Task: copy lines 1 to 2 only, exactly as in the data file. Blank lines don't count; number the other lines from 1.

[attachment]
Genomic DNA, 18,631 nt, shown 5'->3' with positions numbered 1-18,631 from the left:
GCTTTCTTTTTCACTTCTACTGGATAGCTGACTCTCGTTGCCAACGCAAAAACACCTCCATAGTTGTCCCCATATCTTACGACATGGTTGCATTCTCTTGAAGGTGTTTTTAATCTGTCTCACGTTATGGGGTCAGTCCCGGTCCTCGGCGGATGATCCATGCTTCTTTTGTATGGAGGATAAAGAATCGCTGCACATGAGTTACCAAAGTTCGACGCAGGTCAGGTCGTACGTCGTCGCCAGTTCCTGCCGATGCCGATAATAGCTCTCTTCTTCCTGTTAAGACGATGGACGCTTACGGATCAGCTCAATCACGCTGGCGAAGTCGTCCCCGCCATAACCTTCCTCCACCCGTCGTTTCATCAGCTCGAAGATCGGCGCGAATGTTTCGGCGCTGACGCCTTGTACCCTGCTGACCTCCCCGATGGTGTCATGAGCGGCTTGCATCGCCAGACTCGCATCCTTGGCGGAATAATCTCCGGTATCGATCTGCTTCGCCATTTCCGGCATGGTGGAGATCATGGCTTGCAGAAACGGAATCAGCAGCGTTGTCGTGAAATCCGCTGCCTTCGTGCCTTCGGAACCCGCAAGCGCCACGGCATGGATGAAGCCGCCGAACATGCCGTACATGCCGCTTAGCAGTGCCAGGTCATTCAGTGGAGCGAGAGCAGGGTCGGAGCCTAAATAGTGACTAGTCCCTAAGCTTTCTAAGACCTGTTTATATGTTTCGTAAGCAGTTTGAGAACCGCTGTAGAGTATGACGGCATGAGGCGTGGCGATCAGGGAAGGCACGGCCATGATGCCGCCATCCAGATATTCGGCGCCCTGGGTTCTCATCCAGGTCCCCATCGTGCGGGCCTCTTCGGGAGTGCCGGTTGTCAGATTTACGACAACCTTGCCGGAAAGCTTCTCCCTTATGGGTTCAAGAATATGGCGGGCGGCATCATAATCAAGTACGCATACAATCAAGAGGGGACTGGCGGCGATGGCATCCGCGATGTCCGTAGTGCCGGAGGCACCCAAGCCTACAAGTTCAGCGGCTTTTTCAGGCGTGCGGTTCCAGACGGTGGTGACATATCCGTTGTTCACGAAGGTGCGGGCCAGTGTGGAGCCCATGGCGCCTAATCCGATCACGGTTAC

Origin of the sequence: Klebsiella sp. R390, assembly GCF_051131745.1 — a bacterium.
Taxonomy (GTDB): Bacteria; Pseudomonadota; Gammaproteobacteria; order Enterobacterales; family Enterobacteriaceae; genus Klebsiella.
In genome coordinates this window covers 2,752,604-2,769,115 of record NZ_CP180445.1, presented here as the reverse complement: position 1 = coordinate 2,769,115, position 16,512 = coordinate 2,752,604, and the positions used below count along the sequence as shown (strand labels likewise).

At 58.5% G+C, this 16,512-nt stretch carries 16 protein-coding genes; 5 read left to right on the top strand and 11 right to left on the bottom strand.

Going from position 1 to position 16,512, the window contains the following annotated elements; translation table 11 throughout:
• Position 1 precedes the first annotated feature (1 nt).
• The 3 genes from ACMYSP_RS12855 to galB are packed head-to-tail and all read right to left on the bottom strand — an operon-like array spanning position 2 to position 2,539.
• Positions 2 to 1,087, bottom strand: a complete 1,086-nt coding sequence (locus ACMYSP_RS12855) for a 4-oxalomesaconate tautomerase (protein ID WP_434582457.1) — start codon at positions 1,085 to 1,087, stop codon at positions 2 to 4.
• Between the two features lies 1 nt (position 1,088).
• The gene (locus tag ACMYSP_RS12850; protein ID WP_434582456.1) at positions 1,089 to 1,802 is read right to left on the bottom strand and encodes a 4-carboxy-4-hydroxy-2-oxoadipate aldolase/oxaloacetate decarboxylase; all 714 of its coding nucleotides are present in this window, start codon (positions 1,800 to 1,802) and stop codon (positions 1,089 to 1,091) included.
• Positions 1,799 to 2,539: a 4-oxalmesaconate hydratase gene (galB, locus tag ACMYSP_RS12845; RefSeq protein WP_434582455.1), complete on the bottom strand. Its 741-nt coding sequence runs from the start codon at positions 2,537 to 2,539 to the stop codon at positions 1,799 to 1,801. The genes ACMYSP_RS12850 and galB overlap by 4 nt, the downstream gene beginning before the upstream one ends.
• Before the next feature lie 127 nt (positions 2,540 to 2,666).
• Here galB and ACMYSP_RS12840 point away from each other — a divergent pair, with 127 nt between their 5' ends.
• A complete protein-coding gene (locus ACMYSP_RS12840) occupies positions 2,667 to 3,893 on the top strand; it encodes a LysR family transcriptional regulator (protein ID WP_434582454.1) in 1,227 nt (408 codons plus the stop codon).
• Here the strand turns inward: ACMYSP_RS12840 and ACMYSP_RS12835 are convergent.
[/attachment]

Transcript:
Genomic DNA, 18,631 nt, shown 5'->3' with positions numbered 1-18,631 from the left:
GCTTTCTTTTTCACTTCTACTGGATAGCTGACTCTCGTTGCCAACGCAAAAACACCTCCATAGTTGTCCCCATATCTTACGACATGGTTGCATTCTCTTGAAGGTGTTTTTAATCTGTCTCACGTTATGGGGTCAGTCCCGGTCCTCGGCGGATGATCCATGCTTCTTTTGTATGGAGGATAAAGAATCGCTGCACATGAGTTACCAAAGTTCGACGCAGGTCAGGTCGTACGTCGTCGCCAGTTCCTGCCGATGCCGATAATAGCTCTCTTCTTCCTGTTAAGACGATGGACGCTTACGGATCAGCTCAATCACGCTGGCGAAGTCGTCCCCGCCATAACCTTCCTCCACCCGTCGTTTCATCAGCTCGAAGATCGGCGCGAATGTTTCGGCGCTGACGCCTTGTACCCTGCTGACCTCCCCGATGGTGTCATGAGCGGCTTGCATCGCCAGACTCGCATCCTTGGCGGAATAATCTCCGGTATCGATCTGCTTCGCCATTTCCGGCATGGTGGAGATCATGGCTTGCAGAAACGGAATCAGCAGCGTTGTCGTGAAATCCGCTGCCTTCGTGCCTTCGGAACCCGCAAGCGCCACGGCATGGATGAAGCCGCCGAACATGCCGTACATGCCGCTTAGCAGTGCCAGGTCATTCAGTGGAGCGAGAGCAGGGTCGGAGCCTAAATAGTGACTAGTCCCTAAGCTTTCTAAGACCTGTTTATATGTTTCGTAAGCAGTTTGAGAACCGCTGTAGAGTATGACGGCATGAGGCGTGGCGATCAGGGAAGGCACGGCCATGATGCCGCCATCCAGATATTCGGCGCCCTGGGTTCTCATCCAGGTCCCCATCGTGCGGGCCTCTTCGGGAGTGCCGGTTGTCAGATTTACGACAACCTTGCCGGAAAGCTTCTCCCTTATGGGTTCAAGAATATGGCGGGCGGCATCATAATCAAGTACGCATACAATCAAGAGGGGACTGGCGGCGATGGCATCCGCGATGTCCGTAGTGCCGGAGGCACCCAAGCCTACAAGTTCAGCGGCTTTTTCAGGCGTGCGGTTCCAGACGGTGGTGACATATCCGTTGTTCACGAAGGTGCGGGCCAGTGTGGAGCCCATGGCGCCTAATCCGATCACGGTTAC